Innovative airlines 2011: #7 KLM

In 7th place is KLM Royal Dutch Airlines. Part of Air France since 2004, the Dutch airline is the eight largest airline in the world by international kilometers flown, transferring the majority of its passengers through its Amsterdam Schiphol hub, which is regarded as one of the best airports in the world. We have featured KLM several times on because of its innovative way of harnessing its Dutch origins, its focus on sustainability and several interesting social media campaigns. 

Dutch Design
For nearly 60 years, KLM has handed out small ceramic replicas of historical Dutch houses filled with Dutch ‘genever’ to passengers in Business Class. As KLM has produced almost a hundred different models since 1952, but carries only about 30 of the popular ‘status’ souvenirs on each flight, the airline recently launched an iPhone/Android app that lists all KLM houses, so passengers no longer have to bring crumpled notes with them in order to pick their favourite house. 

KLM is further emphasizing its Dutch origins by teaming up with Dutch designers such as Marcel Wanders (of Droog Design fame), who just created the airline’s Business Class tableware in his signature style (to be introduced in March 2011). KLM will also introduce an amenity kit designed by a well-known Dutch designer in Business Class in March 2011, while the airline’s crew in early 2010 changed into new uniforms designed by Dutch couturier Mart Visser

Sustainable catering
KLM is undertaking serious efforts to make its inflight catering more sustainable, opting for eco-friendly alternatives wherever possible. KLM is one of the few airlines that serve Rainforest Alliance-certified coffee on board as well as tea cultivated in a sustainable way. Other foodstuffs include organic eggs, bread, butter and wine, as well as meat sourced from farms that take the well-being of animals into account. KLM is also the only airline that regularly serves fish that has been caught in a sustainable manner, as certified by the Marine Stewardship Council. Catering to the ‘locavore’ trend, KLM in the last two months of 2010 served Business Class passengers on long-haul flights out of Amsterdam meals based on seasonal Dutch home-grown ingredients.

Sustainable operations
In November 2009, KLM became the first airline to carry out a biofuel test flight in which passengers were onboard – including KLM CEO Peter Hartman – flying a B747-400 with one engine powered by a 50:50 mix of a camelina-based biofuel and traditional kerosene. To reduce CO2 emissions for ground operations KLM has also been testing the ‘AirPod,’ a zero-emission vehicle that runs on compressed air to transport people and light cargo at Schiphol Airport.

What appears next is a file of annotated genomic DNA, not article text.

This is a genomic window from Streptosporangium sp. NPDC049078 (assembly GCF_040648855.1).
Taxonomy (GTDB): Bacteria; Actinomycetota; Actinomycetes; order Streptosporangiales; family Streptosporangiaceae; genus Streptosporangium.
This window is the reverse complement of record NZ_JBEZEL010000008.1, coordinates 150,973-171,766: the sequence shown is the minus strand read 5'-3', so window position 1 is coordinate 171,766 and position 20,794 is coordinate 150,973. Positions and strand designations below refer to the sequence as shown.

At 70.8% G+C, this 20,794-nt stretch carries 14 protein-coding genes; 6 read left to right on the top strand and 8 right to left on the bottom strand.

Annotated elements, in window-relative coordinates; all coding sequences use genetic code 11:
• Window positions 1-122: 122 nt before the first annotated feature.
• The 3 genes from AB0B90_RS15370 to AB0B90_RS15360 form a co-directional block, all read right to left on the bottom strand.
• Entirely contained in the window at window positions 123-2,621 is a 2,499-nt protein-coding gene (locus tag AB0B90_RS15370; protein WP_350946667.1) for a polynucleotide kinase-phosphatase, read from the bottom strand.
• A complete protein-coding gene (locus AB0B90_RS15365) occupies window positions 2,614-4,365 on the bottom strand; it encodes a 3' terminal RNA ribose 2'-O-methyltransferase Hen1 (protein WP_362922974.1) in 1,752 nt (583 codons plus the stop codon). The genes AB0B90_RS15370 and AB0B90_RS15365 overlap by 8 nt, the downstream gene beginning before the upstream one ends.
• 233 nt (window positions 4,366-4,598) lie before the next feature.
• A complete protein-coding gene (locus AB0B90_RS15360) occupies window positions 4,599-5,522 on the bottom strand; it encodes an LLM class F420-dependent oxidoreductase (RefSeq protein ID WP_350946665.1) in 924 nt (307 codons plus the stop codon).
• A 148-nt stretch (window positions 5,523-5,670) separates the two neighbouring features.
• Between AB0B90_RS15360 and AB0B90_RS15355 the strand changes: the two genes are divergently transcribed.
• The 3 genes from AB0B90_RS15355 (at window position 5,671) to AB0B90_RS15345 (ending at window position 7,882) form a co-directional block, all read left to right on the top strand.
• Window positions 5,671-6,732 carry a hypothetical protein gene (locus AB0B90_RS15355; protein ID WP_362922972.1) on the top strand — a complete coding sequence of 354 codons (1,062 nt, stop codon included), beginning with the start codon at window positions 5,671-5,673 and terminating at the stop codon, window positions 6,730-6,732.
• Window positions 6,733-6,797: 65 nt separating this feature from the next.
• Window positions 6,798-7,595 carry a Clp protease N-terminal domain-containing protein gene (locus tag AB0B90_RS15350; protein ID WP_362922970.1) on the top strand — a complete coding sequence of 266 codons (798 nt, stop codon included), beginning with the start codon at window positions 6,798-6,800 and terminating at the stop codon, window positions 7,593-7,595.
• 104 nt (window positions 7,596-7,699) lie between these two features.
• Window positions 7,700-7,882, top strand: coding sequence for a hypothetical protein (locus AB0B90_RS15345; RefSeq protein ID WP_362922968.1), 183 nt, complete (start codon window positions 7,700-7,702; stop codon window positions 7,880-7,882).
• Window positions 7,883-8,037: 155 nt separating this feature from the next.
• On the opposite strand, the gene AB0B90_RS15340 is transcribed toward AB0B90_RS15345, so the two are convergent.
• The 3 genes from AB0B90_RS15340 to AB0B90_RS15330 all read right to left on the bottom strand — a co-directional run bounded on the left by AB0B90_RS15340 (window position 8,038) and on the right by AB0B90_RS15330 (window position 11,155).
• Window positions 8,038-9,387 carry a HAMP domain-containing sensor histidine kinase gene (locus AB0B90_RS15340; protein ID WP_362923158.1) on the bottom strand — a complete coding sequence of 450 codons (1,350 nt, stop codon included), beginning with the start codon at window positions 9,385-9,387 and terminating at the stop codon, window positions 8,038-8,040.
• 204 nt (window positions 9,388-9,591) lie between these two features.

In 2010, KLM launched an ‘upcycling’ initiative in which it discarded old uniforms from 11,000 airline staff  in a sustainable way. 90,000 kilo of fabric will be cutted into basic material which in turn will be re-used to create new products. To stimulate the use of bicycles by employees for commuting, KLM in 2008 asked design agency Johnny Loco to create a hip ‘KLM cruiser bike’ which could be purchased at a reduced price. 

KLM has been one of the first airlines to let passenger self-label and check-in their baggage. Passengers at Amsterdam Airport Schiphol can place their luggage into a large, white pod-shaped machine, scan their boarding pass and answer the usual security questions via a touch-screen. The machine then weighs the luggage and prints out a label that passengers attach to their suitcase.

In a separate initiative, KLM passengers in various campaigns around the world could personalize their luggage tags by uploading a personal picture or design. The personalized tags are a smart branding tool since passengers flying with other airlines often still keep the KLM-branded tag attached to their luggage. 

Social media: KLM Surprise, Fly2Miami, co-creation
In one of the most innovative social media campaigns of 2010, KLM combined social media with real-world interactions. A ‘KLM Surprise Team’ at Amsterdam Schiphol Airport randomly surprised passengers that checked-in virtually at KLM venues on Foursquare. The team used information found on the passenger’s social network profile or in recent tweets to come up with a personal gift (this video gives a nice overview of the campaign).

A new twist on crowd-buying is Fly2Miami. The initiators of Fly2Miami made a bet with KLM on Twitter to organize a non-stop flight from Amsterdam to Miami specifically for people attending the Ultra Music Festival, if Fly2Miami could get 351 seats reserved before a certain date. Exceeding everyone’s expectations, the flight was fully booked within five hours, and in March 2011, KLM will carry out the flight (video about the campaign here). 

KLM has also been actively asking consumers for their ideas in a number of campaigns, such as ‘Battle of Concepts,’ ‘Creative Challenge,’ and ‘Young Designers Competition,’ in which it asked students to come up with creative ideas to respectively enhance the gate experience at Schiphol, a vision for the future of the airline industry, and a new concept for a meal tray and associated tableware.


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